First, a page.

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Adaptations to Aquatic Habitats

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					        Lesson Plan: Adaptations to Aquatic Habitats
Curriculum links
Science      Key Stage 3/4 Unit 2.5:        Adaptations
                           Unit 7C:         Environment and feeding relationships
                           Unit 8D:         Ecological relationships

LESSON STRUCTURE

What do animals need to survive in their environment and how they are adapted to
achieve this?

All animals are physiologically adapted to their particular environments and therefore
pond organisms have developed specialised structures to enable them to breathe, move,
obtain food and otherwise survive in an aquatic habitat. Adaptations can be identified by
observation of behaviours, movement and lifecycles.


Starter Activity

Moving in Water: How do animals living in water move around?

Main Lesson Plan

Obtaining oxygen in water: There isn’t much oxygen in water so how to animals respire?

Plenary Activity

Pond Bingo! a quick activity to recall which animals have developed specific adaptations
    STARTER:
                                  Moving in Water
    Aquatic organisms move in and through the water in a number of ways. Begin by asking
    the class to list the pond animals they are familiar with and record suggestions on the
    board. Using the table below prompt students to think about how some organisms move
    in the water highlighting the links between habitat, diet and movement. [10 mins]

    Organism           Where          What it eats          How it moves           Adaptation
                       it lives
Duck                           Pondweed, insects, snails,   Flies, dives,Wings, waterproof
                       Above larvae, tadpoles, small fish   paddles.     feathers, webbed feet
Adult dragonfly        surface Insects                      Flies, hoversTwo paired-wings,
Adult mayfly                   Insects                      Flies, hoversstreamlined shape
Frogs                          Insects, snails, slugs,      Hops, swims  Amphibious, moist skin,
                        Pond worms                                       webbed feet, long, strong
                        edge                                             hind legs, sticky tongue.
Newts                          Water fleas, snails, worms  Walks, Swims Amphibious, moist skin,
                                                                         long muscular tail.
Water vole                     Insects, worms, grasses     Walks, swims, Oily coat, sharp teeth,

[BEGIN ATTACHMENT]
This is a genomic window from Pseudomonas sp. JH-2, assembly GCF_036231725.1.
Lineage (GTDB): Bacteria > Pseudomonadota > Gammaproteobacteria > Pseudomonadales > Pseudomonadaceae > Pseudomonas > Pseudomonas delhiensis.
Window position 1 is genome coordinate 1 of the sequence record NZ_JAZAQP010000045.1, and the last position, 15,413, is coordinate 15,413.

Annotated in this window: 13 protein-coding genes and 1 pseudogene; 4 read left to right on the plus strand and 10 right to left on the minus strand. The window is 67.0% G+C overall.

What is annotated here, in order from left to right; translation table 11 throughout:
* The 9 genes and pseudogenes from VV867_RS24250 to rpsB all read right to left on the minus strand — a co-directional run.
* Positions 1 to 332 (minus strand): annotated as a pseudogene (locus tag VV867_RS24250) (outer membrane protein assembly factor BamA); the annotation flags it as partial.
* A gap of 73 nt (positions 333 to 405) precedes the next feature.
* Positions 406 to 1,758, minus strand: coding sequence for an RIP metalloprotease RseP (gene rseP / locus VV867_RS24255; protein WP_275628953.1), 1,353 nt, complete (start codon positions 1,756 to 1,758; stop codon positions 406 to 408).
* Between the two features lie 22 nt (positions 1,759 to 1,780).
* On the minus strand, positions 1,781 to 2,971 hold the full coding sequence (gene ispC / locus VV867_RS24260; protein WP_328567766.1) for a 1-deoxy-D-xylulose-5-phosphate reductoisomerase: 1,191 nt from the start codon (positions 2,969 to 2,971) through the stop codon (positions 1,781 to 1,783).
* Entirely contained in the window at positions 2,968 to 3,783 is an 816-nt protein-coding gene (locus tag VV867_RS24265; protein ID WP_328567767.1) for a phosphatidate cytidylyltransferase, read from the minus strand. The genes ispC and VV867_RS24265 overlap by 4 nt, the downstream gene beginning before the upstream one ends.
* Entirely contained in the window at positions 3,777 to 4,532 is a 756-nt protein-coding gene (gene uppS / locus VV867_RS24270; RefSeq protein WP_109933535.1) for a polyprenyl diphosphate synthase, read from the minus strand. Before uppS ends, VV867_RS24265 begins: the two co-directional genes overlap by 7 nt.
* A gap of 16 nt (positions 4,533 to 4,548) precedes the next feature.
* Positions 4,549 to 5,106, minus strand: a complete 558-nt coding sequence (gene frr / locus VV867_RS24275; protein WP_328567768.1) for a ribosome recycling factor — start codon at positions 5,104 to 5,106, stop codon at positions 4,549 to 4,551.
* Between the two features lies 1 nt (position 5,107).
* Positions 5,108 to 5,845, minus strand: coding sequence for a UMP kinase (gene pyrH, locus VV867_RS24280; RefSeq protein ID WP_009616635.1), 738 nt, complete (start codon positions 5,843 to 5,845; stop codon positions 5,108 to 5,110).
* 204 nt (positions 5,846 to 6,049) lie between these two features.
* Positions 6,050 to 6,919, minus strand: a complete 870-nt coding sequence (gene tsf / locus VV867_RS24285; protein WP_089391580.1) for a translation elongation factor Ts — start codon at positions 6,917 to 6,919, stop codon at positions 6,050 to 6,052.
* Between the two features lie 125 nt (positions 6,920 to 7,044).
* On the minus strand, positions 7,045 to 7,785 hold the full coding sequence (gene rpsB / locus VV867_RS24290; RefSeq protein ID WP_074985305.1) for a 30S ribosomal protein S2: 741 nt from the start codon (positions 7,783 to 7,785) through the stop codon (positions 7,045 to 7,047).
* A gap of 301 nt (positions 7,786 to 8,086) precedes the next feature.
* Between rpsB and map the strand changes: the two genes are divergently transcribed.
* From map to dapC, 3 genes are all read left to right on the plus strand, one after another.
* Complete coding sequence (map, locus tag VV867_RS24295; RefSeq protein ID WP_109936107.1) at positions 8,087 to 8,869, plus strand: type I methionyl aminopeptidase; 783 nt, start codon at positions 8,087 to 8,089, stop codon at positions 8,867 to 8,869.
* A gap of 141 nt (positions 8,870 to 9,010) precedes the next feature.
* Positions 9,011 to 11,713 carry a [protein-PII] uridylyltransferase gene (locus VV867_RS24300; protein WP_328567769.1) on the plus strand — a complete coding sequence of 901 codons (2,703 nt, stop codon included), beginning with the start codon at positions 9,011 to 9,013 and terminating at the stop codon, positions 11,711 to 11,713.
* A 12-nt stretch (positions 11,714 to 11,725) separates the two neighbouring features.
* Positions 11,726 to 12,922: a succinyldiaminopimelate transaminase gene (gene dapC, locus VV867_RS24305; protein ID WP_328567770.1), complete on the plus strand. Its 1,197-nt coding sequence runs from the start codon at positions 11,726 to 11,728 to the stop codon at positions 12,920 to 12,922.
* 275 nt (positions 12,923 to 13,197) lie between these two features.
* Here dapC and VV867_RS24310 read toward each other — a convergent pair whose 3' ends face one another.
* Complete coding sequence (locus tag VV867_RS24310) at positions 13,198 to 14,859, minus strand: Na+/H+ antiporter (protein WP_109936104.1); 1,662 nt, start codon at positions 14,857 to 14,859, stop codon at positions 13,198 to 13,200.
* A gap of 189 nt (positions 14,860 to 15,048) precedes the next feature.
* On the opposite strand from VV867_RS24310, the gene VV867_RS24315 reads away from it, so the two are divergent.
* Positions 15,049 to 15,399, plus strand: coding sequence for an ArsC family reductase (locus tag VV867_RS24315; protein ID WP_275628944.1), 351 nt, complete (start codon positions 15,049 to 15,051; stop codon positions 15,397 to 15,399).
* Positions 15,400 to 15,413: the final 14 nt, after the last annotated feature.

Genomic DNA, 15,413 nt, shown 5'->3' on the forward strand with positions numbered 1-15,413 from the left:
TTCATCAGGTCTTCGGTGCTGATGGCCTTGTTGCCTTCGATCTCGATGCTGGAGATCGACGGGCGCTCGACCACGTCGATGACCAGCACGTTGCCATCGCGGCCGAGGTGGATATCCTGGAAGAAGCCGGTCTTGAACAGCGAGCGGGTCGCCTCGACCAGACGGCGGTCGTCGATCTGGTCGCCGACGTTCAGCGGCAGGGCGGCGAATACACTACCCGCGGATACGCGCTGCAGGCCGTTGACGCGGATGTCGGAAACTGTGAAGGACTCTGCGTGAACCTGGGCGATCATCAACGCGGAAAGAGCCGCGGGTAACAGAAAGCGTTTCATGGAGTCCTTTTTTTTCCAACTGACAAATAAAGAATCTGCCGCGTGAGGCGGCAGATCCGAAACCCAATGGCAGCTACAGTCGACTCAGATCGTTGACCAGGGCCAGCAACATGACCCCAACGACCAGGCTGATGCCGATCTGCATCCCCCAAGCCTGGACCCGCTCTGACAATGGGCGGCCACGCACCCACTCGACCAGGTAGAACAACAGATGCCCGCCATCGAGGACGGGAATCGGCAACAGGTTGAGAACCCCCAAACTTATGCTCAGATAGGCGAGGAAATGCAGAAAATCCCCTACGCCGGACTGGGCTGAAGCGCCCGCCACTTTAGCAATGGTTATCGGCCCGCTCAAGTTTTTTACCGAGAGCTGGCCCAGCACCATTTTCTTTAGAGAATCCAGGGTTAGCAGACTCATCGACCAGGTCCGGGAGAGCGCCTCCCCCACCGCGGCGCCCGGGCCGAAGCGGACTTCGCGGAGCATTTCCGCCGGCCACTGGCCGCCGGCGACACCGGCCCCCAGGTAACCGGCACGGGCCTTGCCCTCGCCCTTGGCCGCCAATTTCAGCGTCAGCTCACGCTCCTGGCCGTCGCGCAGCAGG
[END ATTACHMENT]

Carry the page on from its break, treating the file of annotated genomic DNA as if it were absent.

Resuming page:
Pond snail                     Plants, algae, dead matter  Muscle        Shell, muscular foot
                        Pond                               contraction
Pond skater            surface Dead plants and animals     Skates across Long splayed legs,
                                                           water surface water-repellent hairs
Mosquito larvae                Micro-organisms, detritus Swims           Breathing tube
Fish                           Water fleas, tadpoles,      Swims         Gills, fins, streamlined
                        Mid- shrimp                                      body
Tadpole                 water Insects, plants, dead matter Swims         Streamlined body, tail
Great diving beetle            Water fleas, snails, water  Walks, dives, Streamlined body,
                               boatmen, larvae, leeches,   swims         fringed jointed legs
Water boatman                  Shrimp, worms, tadpoles     Rows using    Paddling legs, hair-lined
                                                           legs          body traps air
Leech                          Snails, larvae, tadpoles    Swims         Sucker, flattened body
Insect larval stages           Fish, water fleas, shrimp,  Swims, crawls Gills on abdomen,
(Dragonfly/Mayfly)             tadpoles, micro-organisms
Freshwater worm                                            Swims         Haemoglobin, thin body
                               Micro-organisms, dead                     wall, segmented body
Water Flea              Pond and decaying matter           Rows using    Antennae, flattened body
                       Bottom ‘detritus’                   antennae
Freshwater shrimp                                          Swims         Side-flattened body,
                                                                         swimming legs, gills
Water hog louse                                            Walks         Gills, six paired legs
Finally, use the following three examples to further explain how different physiological
adaptations enable these invertebrates to move in an aquatic environment, prompting the
class to suggest the unique characteristics that make that organism capable of their
particular movement and lifestyle. [15 mins]

   1) Pond Skaters
                          Pond skaters walk on the surface of the water. They have
                          adapted long, splayed, paddle-like legs which allow them to
                          spread their weight over a large surface area, their feet are